1985 - 1986 Boston Celtics
Walton Begins to Impose his Will off the Bench
ATLANTA, GA. The Call last night was a breakaway foul on Atlanta's Ray Williams, a decision by referee Mike Lauerman which gave the Celtics two foul shots plus possession of the basketball afterward, and which set forces in motion that resulted in a curious 109-105 Celtics ' triumph.
The game ended with Dennis Johnson sinking two big free throws with four seconds left, just as he had sunk two with 12 seconds left and two more with 18 seconds to play. But the big swing had taken place a couple of minutes before, when the Hawks, who had outscrapped the Celtics all night, went from three points ahead (96-93) to two points behind faster than you could say, "Doug Henning."
The young Hawks had arrived at that particular juncture by changing an 81-77 Celtics' lead (9:05 to play) into three leads of five points, thanks to a succession of superb offensive maneuvers by the likes of Dominique Wilkins (40 points) and Kevin Willis. They had, in fact, just answered three Celtics' baskets when Williams brought the ball up following a Bill Walton layup with 2:29 remaining.
As Ray started his pet crossover dribble rocker move, Johnson poke-checked the ball away. "You've got to try something at that particular time," explained DJ. "You're either gonna do it or you're not."
DJ then picked up the ball and started downcourt. Williams grabbed him as he went into the basket, whereupon Lauerman called not merely a routine two- shot foul, but instead the more damaging breakaway foul. This meant the Celtics would get the two free throws while retaining possession of the ball. Atlanta called for time out, which hardly bothered the Celtics, who then had a chance to set up a play following the free throws.
When play resumed, Johnson made both fouls to reduce the margin to one. Larry Bird then came off a stack, drove the lane from right to left and shoveled a pass to a cutting Walton. The Big Redhead dunked over Tree Rollins, drew a foul and then completed a crucial three-point play. The Celtics were suddenly ahead by two at 98-96, and the game momentum had swung irrevocably in their favor.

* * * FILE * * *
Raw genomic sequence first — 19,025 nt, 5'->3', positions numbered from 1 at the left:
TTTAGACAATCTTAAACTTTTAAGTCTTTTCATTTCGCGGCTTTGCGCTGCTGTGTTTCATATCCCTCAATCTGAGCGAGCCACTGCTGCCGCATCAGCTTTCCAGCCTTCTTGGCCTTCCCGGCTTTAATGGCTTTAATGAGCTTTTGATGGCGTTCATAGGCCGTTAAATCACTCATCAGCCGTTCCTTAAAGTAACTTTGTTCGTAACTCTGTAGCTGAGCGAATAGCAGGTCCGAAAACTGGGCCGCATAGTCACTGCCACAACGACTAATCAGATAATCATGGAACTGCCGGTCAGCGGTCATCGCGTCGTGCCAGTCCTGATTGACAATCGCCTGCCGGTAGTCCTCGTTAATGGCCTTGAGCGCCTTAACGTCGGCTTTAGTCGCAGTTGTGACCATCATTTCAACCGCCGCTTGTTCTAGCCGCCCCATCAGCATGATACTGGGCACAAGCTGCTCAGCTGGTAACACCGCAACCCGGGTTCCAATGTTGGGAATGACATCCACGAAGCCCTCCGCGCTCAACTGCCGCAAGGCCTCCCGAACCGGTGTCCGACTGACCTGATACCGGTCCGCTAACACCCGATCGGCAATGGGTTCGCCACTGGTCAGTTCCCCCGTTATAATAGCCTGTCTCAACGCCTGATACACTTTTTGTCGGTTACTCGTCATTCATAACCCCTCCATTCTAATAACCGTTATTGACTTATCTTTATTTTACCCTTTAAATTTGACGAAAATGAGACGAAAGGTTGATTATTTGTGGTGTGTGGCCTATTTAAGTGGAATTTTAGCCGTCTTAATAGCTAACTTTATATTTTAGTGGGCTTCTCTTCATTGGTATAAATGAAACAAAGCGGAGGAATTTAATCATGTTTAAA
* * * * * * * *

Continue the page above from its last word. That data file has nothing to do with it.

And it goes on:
There ensued any number of big offensive plays by men on both squads, but the difference was that now Boston was dealing from both psychological, as well as scoreboard, strength. For the record, a sweet buzzer-beating jump hook by Kevin McHale with 30 seconds left (103-100) was the biggest Boston hoop down the stretch, while Wilkins twice threw in tough shots to keep his team afloat.
From an overall team standpoint, this game was hardly a Boston showcase. The Celtics committed 23 more turnovers (including five Bird giveaways in the second quarter alone) and scored a solitary fast-break basket in the final three quarters. They were beaten to many loose balls and, in general, played as if stricken by a group attack of ennui.
"We won the ball game, so I'm happy about that," said K.C. Jones. "But they know how poorly they played on offense. We were impatient." But if the team in general failed to distinguish itself, there was, nevertheless, a major breakthrough on an individual basis: Bill Walton played like Bill Walton.
With Robert Parish stumbling his way through a 24-minute, 0-for-5 night, the 1984-85 Celtics would have cashed in their chips early. But even Greg Kite's mother would have to admit there is a vast difference in the quality of Boston's backup center play now that Walton has arrived.
Walton submitted 14 points, eight rebounds, a block and a variety of clutch plays, starting with the big three-pointer. He was on the floor for the final 4:13, and his was a comforting presence. Forgotten was the seven- turnover nightmare in East Rutherford, N.J., and the 10-minute, five- personals disaster on Wednesday. The Walton on display last night was the Walton the Celtics hoped they were getting.
But they were lucky the opponent was a young team with just one big scoring threat, a team whose regular starting backcourt is either injured (Glenn Rivers) or out of shape (Eddie Johnson), a team that showed up with only two players (Rollins and Williams) who have more than three years of NBA experience. The Celtics were very beatable last night, and there are about a dozen NBA teams who would have put them away easily.